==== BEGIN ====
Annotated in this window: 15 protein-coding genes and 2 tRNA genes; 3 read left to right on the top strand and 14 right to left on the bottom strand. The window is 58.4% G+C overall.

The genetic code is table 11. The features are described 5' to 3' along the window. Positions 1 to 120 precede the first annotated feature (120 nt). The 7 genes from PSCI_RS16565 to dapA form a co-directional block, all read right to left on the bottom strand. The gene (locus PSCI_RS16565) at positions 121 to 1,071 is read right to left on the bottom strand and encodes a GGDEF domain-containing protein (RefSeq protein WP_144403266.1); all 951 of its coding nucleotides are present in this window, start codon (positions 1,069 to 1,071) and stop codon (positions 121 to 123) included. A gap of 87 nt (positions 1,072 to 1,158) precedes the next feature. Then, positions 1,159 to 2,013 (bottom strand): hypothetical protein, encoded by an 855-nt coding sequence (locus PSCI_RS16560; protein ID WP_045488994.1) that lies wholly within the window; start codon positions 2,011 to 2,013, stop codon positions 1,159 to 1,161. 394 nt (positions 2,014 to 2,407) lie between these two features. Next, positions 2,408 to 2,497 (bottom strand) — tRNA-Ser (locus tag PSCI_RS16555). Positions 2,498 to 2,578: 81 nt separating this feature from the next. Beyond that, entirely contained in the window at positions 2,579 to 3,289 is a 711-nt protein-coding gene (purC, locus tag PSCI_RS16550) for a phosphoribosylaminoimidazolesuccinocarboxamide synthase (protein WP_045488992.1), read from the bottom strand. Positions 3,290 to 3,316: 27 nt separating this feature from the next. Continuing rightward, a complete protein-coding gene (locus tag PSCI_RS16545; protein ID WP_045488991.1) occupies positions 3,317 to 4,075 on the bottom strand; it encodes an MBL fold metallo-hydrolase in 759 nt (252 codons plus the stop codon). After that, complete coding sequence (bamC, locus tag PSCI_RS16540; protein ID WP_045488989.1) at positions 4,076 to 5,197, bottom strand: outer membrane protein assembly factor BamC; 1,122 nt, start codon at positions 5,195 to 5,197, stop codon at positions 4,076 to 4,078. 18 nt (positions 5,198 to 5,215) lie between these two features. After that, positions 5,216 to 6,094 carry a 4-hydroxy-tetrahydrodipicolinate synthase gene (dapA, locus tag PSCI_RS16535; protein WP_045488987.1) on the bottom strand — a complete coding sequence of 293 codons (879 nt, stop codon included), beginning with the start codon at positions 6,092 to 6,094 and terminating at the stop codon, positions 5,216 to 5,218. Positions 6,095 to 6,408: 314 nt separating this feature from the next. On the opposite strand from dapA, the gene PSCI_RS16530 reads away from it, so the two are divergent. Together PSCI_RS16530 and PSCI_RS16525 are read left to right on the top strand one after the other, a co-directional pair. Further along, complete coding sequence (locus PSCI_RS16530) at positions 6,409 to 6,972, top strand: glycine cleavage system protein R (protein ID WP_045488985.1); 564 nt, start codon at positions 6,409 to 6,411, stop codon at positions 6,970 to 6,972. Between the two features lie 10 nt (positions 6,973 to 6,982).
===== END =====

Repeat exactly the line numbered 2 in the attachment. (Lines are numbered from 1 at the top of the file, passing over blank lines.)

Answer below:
The genetic code is table 11. The features are described 5' to 3' along the window. Positions 1 to 120 precede the first annotated feature (120 nt). The 7 genes from PSCI_RS16565 to dapA form a co-directional block, all read right to left on the bottom strand. The gene (locus PSCI_RS16565) at positions 121 to 1,071 is read right to left on the bottom strand and encodes a GGDEF domain-containing protein (RefSeq protein WP_144403266.1); all 951 of its coding nucleotides are present in this window, start codon (positions 1,069 to 1,071) and stop codon (positions 121 to 123) included. A gap of 87 nt (positions 1,072 to 1,158) precedes the next feature. Then, positions 1,159 to 2,013 (bottom strand): hypothetical protein, encoded by an 855-nt coding sequence (locus PSCI_RS16560; protein ID WP_045488994.1) that lies wholly within the window; start codon positions 2,011 to 2,013, stop codon positions 1,159 to 1,161. 394 nt (positions 2,014 to 2,407) lie between these two features. Next, positions 2,408 to 2,497 (bottom strand) — tRNA-Ser (locus tag PSCI_RS16555). Positions 2,498 to 2,578: 81 nt separating this feature from the next. Beyond that, entirely contained in the window at positions 2,579 to 3,289 is a 711-nt protein-coding gene (purC, locus tag PSCI_RS16550) for a phosphoribosylaminoimidazolesuccinocarboxamide synthase (protein WP_045488992.1), read from the bottom strand. Positions 3,290 to 3,316: 27 nt separating this feature from the next. Continuing rightward, a complete protein-coding gene (locus tag PSCI_RS16545; protein ID WP_045488991.1) occupies positions 3,317 to 4,075 on the bottom strand; it encodes an MBL fold metallo-hydrolase in 759 nt (252 codons plus the stop codon). After that, complete coding sequence (bamC, locus tag PSCI_RS16540; protein ID WP_045488989.1) at positions 4,076 to 5,197, bottom strand: outer membrane protein assembly factor BamC; 1,122 nt, start codon at positions 5,195 to 5,197, stop codon at positions 4,076 to 4,078. 18 nt (positions 5,198 to 5,215) lie between these two features. After that, positions 5,216 to 6,094 carry a 4-hydroxy-tetrahydrodipicolinate synthase gene (dapA, locus tag PSCI_RS16535; protein WP_045488987.1) on the bottom strand — a complete coding sequence of 293 codons (879 nt, stop codon included), beginning with the start codon at positions 6,092 to 6,094 and terminating at the stop codon, positions 5,216 to 5,218. Positions 6,095 to 6,408: 314 nt separating this feature from the next. On the opposite strand from dapA, the gene PSCI_RS16530 reads away from it, so the two are divergent. Together PSCI_RS16530 and PSCI_RS16525 are read left to right on the top strand one after the other, a co-directional pair. Further along, complete coding sequence (locus PSCI_RS16530) at positions 6,409 to 6,972, top strand: glycine cleavage system protein R (protein ID WP_045488985.1); 564 nt, start codon at positions 6,409 to 6,411, stop codon at positions 6,970 to 6,972. Between the two features lie 10 nt (positions 6,973 to 6,982).